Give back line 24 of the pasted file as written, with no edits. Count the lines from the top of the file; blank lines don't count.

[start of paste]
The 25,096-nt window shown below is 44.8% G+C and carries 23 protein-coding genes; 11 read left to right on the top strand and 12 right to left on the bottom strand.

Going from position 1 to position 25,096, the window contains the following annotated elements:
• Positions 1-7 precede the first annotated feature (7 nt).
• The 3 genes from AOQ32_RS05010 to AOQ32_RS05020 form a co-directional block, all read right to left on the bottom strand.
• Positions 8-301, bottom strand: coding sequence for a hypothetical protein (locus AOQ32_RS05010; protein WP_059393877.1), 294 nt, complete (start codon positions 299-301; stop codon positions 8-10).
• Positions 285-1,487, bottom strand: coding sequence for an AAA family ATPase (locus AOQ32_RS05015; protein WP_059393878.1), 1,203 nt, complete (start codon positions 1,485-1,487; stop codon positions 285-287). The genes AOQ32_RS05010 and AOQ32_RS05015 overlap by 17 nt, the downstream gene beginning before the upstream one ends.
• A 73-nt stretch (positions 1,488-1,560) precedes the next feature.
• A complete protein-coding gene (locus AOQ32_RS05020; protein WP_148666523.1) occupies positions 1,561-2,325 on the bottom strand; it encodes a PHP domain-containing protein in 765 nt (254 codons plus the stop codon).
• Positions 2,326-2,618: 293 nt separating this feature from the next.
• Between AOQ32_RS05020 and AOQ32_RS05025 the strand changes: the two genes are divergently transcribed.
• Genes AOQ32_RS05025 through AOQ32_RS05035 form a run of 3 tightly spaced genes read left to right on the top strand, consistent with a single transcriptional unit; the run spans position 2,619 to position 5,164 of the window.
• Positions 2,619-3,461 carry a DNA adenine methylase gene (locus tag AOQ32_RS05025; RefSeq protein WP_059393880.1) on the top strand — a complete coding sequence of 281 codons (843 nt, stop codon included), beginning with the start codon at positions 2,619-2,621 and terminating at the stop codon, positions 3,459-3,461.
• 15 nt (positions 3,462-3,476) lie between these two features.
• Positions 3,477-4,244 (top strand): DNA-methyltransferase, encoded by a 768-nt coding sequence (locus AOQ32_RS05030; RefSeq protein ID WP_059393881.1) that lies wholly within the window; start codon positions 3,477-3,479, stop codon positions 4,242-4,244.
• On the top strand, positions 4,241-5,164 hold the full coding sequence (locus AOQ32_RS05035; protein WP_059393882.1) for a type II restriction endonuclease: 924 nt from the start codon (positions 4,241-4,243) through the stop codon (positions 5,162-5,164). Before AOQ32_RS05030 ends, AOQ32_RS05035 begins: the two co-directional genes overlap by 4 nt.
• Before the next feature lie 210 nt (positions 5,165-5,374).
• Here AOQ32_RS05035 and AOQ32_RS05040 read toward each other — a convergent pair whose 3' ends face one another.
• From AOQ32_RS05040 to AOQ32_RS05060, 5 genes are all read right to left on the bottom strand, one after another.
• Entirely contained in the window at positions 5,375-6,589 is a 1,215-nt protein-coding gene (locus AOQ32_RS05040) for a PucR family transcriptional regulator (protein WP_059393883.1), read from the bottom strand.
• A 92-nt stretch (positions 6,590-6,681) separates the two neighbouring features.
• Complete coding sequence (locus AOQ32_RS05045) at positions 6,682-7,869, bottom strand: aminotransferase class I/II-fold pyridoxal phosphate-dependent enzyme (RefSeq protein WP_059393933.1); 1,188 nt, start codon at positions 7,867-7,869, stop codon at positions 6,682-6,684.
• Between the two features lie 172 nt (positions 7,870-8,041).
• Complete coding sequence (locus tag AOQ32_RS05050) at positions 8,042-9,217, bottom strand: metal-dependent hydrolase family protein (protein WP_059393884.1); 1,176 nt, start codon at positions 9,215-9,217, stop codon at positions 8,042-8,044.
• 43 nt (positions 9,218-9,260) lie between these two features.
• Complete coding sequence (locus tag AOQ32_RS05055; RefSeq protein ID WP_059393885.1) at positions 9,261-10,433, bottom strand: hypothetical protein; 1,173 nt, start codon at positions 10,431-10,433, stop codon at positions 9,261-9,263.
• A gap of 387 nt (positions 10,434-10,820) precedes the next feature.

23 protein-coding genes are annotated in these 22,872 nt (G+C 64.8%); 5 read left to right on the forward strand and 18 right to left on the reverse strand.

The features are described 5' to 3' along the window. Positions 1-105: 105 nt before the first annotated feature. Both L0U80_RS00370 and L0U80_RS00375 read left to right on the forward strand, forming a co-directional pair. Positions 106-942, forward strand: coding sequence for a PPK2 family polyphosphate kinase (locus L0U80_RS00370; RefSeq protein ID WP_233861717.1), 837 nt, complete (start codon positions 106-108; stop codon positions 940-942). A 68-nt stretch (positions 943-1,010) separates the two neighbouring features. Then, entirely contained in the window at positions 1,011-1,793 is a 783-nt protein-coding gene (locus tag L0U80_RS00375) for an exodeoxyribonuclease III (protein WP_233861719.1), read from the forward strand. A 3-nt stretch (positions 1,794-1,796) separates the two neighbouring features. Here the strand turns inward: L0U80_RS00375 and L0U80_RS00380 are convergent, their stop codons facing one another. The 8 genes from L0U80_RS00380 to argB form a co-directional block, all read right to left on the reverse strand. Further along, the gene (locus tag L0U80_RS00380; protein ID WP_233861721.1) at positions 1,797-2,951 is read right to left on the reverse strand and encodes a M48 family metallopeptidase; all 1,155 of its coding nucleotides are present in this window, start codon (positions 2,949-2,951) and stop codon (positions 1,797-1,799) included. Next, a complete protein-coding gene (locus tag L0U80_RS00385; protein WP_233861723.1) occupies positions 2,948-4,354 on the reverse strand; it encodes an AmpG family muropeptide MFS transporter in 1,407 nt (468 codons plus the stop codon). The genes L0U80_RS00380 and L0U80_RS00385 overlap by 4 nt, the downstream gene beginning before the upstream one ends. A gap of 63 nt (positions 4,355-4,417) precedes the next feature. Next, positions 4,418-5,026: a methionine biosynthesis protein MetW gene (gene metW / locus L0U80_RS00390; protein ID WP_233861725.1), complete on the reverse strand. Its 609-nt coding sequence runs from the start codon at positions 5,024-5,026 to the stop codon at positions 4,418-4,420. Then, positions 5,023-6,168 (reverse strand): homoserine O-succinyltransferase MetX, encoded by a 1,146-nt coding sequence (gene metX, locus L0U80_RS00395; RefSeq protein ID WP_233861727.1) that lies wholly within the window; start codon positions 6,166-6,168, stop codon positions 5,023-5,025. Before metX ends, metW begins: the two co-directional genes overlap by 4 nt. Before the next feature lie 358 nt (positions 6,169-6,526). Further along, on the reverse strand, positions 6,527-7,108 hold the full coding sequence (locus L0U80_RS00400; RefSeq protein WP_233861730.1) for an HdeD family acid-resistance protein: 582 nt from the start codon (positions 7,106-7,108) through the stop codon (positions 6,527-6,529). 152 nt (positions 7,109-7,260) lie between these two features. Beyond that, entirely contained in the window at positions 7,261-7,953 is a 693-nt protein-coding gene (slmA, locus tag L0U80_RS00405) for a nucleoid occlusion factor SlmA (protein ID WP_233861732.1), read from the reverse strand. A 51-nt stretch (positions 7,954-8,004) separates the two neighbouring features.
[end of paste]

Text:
• 43 nt (positions 9,218-9,260) lie between these two features.